The rapid development and growing sophistication of the pop-up and moveable book genre during the 19th century is usually attributed to two of the most prominent paper engineers working during this era, Lothar Meggendorfer (1847 – 1925) and Ernest Nister (1841 – 1906). Both of these illustrators used innovative techniques and complex mechanisms to create scenes in which several characters move and pictures appear to dissolve with just a single pull of one tab, or three-dimensional tableaus lift off the page as the reader opens the book. Meggendorfer’s preface to one of his works Comic Actors acknowledges this anxiety of relinquishing his intricate devices to such young audiences, imploring his readers to be gentle with his creations:
The men and creatures here you find
Are lively and amusing,
Your fingers must be slow and kind
And treat them well while using.
But more of them we must not tell
The pictures would be jealous,
So turn the leaves and use them well
And don’t be over zealous.
(Meggendorfer, Comic Actors)
As Meggendorfer points out in an earlier verse, part of the problem is that "tis really hard . . . to think (that these creations are) only paper". Indeed, the so-called paper engineers who design these books seem to defy logic by endowing their apparently simple materials with so much life. Turning each page of these books appears to conjure a three-dimensional world out of nothing, characters springing out from the book almost as inexplicably as a rabbit out of a magician’s hat. This apparent geometric alchemy is emphasized in one of the bookshop’s earliest pop-up books from S. Louis Giraud’s Bookano Series, which begins with the Bookano wizard proclaiming his ability to conjure life from the page:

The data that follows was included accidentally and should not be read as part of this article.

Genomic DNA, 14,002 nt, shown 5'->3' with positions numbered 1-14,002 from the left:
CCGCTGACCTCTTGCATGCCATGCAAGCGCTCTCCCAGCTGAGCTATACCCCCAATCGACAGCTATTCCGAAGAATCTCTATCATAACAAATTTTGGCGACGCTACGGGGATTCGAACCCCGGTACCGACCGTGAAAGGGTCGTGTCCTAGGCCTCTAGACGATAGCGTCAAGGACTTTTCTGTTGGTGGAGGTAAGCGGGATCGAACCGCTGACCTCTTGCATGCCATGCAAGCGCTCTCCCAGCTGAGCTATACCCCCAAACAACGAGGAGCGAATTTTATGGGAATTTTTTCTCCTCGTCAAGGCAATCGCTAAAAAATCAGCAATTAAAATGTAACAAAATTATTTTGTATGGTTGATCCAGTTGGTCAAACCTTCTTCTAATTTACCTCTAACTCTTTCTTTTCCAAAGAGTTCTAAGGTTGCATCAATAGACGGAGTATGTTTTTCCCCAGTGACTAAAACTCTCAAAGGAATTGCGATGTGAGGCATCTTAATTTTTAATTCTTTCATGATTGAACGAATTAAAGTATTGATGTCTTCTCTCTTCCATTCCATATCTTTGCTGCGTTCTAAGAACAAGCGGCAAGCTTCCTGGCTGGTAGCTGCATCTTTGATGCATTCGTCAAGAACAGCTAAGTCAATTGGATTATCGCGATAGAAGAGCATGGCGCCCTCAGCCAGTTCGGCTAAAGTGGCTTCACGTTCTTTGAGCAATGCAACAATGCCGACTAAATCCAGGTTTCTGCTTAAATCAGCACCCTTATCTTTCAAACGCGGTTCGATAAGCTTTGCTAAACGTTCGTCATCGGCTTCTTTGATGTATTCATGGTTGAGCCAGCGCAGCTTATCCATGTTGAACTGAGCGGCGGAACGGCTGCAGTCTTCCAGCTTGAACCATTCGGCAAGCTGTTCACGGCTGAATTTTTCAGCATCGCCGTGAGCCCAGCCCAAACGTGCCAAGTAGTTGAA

Unbounded quite by place and clime
Unlimited by flight of time,
Bookano Wizard once again
Brings joyous greetings in his train,
Employing all his art and skill;
They spring to life here at your will.
(Bookano No. 2)
As the concluding line of the address points out, it is the reader’s movement of the book that performs the Wizard’s trick. Published by Strand Publications between 1929 and 1949, the books in the series are often considered to be the first true "pop-up" books because of their ability to be viewed by the reader from 360°. In spite of this claim to fame, the series initially adopted the description of "living models", as the now-ubiquitous term "pop-up" (although previously coined) was not in common usage. Each issue of the book begins with the Wizard’s address to the reader which describes how he has attempted to better the paper wizardry of his previous issue and provides brief descriptions of the stories. In spite of these fantastical introductions, the Wizard’s address does not altogether ignore the realities against which some of the books in this series were being published and read. The Wizard of Bookano No. 11 published in 1944, for example, laments that he has been "compelled" to economy "while this war lasts, with its restrictions", expressing his desire (and no doubt that of his readers) that "this – the fifth year – be the end".